# Weaving together machine learning, theoretical physics, and neuroscience

An exciting area of intellectual activity in this century may well revolve around a synthesis of machine learning, theoretical physics, and neuroscience. The unification of these fields will likely enable us to exploit the power of complex systems analysis, developed in theoretical physics and applied mathematics, to elucidate the design principles governing neural systems, both biological and artificial, and deploy these principles to develop better algorithms in machine learning. We will give several vignettes in this direction, including: (1) determining the best optimization problem to solve in order to perform regression in high dimensions; (2) finding exact solutions to the dynamics of generalization error in deep linear networks; (3) derving the detailed structure of the primate retina by analyzing optimal convolutional auto-encoders of natural movies; (4) analyzing and explaining the origins of hexagonal firing patterns in recurrent neural networks trained to path-integrate; (5) understanding the geometry and dynamics of high dimensional optimization in the classical limit of dissipative many-body quantum optimizers.

References:

M. Advani and S. Ganguli, Statistical mechanics of optimal convex inference in high dimensions, Physical Review X, 6, 031034, 2016.

M. Advani and S. Ganguli, An equivalence between high dimensional Bayes optimal inference and M-estimation, NeurIPS, 2016.

A.K. Lampinen and S. Ganguli, An analytic theory of generalization dynamics and transfer learning in deep linear networks, International Conference on Learning Representations (ICLR), 2019.

H. Tanaka, A. Nayebi, N. Maheswaranathan, L.M. McIntosh, S. Baccus, S. Ganguli, From deep learning to mechanistic understanding in neuroscience: the structure of retinal prediction, NeurIPS 2019.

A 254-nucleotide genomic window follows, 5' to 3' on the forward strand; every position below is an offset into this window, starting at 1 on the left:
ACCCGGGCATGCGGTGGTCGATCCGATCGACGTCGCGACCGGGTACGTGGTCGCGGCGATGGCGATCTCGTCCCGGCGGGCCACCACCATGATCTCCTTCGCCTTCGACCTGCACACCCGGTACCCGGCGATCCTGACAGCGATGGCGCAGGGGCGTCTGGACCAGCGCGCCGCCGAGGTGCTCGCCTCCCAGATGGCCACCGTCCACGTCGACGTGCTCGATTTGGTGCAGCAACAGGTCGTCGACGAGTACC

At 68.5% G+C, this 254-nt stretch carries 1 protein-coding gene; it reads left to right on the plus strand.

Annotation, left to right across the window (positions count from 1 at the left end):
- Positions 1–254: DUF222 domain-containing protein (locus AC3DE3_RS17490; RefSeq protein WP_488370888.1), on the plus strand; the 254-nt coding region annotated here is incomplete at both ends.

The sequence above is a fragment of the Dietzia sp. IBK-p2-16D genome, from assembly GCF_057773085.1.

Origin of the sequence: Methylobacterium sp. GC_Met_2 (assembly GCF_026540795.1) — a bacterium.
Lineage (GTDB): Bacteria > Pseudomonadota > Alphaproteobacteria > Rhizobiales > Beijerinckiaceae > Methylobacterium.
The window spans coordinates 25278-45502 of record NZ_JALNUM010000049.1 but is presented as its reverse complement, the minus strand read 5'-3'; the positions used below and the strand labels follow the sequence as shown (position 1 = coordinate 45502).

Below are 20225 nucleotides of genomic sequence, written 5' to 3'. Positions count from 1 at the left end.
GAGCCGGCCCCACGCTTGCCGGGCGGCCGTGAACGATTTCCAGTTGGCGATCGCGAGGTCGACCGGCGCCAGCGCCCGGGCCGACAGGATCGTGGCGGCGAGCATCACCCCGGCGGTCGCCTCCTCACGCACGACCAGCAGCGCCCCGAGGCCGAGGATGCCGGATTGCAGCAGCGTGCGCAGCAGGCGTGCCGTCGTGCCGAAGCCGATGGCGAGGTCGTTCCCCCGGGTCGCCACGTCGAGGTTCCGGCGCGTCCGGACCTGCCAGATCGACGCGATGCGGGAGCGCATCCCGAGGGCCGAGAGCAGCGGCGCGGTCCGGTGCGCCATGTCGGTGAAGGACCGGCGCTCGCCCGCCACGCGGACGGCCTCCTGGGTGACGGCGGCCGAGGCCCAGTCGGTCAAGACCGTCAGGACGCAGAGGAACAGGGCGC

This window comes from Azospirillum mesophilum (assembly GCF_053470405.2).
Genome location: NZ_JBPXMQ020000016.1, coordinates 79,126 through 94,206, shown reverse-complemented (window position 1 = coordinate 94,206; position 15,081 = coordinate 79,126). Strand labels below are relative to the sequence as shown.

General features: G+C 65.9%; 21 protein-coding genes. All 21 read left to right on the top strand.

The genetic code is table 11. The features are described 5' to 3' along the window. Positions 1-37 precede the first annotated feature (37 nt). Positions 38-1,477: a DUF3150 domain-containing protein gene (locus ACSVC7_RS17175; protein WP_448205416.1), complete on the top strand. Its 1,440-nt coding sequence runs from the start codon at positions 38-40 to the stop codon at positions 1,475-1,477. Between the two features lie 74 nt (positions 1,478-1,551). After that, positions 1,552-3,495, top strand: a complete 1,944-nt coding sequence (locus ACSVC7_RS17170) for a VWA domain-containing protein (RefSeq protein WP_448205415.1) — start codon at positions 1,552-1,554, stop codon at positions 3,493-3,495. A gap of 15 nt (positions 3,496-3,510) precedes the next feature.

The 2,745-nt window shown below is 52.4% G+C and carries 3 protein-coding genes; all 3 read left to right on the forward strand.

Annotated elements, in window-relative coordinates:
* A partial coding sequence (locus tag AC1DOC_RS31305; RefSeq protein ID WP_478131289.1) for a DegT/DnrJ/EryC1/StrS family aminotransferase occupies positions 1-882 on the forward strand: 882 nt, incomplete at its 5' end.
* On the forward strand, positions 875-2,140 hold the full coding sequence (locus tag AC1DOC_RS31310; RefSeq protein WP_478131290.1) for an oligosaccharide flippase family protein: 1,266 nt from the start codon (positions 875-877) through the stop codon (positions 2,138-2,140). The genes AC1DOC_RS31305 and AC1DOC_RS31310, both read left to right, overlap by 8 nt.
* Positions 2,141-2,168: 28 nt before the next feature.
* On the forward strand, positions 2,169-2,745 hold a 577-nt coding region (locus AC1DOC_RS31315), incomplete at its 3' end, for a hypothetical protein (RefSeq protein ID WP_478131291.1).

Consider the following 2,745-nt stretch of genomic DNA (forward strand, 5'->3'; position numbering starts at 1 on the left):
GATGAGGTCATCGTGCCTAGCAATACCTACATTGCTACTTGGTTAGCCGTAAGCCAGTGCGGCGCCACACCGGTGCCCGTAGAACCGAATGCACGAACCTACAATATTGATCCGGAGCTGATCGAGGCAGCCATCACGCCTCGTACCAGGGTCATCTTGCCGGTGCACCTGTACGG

S. Deny, J. Lindsey, S. Ganguli, S. Ocko, The emergence of multiple retinal cell types through efficient coding of natural movies, Neural Information Processing Systems (NeurIPS) 2018.

B. Sorscher, G. Mel, S. Ganguli, S. Ocko, A unified theory for the origin of grid cells through the lens of pattern formation, NeurIPS 2019.

Y. Bahri, J. Kadmon, J. Pennington, S. Schoenholz, J. Sohl-Dickstein, and S. Ganguli, Statistical mechanics of deep learning, Annual Reviews of Condensed Matter Physics, 2020.

Y. Yamamoto, T. Leleu, S. Ganguli and H. Mabuchi, Coherent Ising Machines: quantum optics and neural network perspectives, Applied Physics Letters 2020.

B.P. Marsh, Y, Guo, R.M. Kroeze, S. Gopalakrishnan, S. Ganguli, J. Keeling, B.L. Lev

Enhancing associative memory recall and storage capacity using confocal cavity QED, https://arxiv.org/abs/2009.01227.

Bio: Surya Ganguli triple majored in physics, mathematics, and EECS at MIT, completed a PhD in string theory at Berkeley, and a postdoc in theoretical neuroscience at UCSF. He is now an associate professor of Applied physics at Stanford where he leads the Neural Dynamics and Computation Lab. His research spans the fields of neuroscience, machine learning and physics, focusing on understanding and improving how both biological and artificial neural networks learn striking emergent computations. He has been awarded a Swartz-Fellowship in computational neuroscience, a Burroughs-Wellcome Career Award, a Terman Award, a NeurIPS Outstanding Paper Award, a Sloan fellowship, a James S. McDonnell Foundation scholar award in human cognition, a McKnight Scholar award in Neuroscience, a Simons Investigator Award in the mathematical modeling of living systems, and an NSF career award.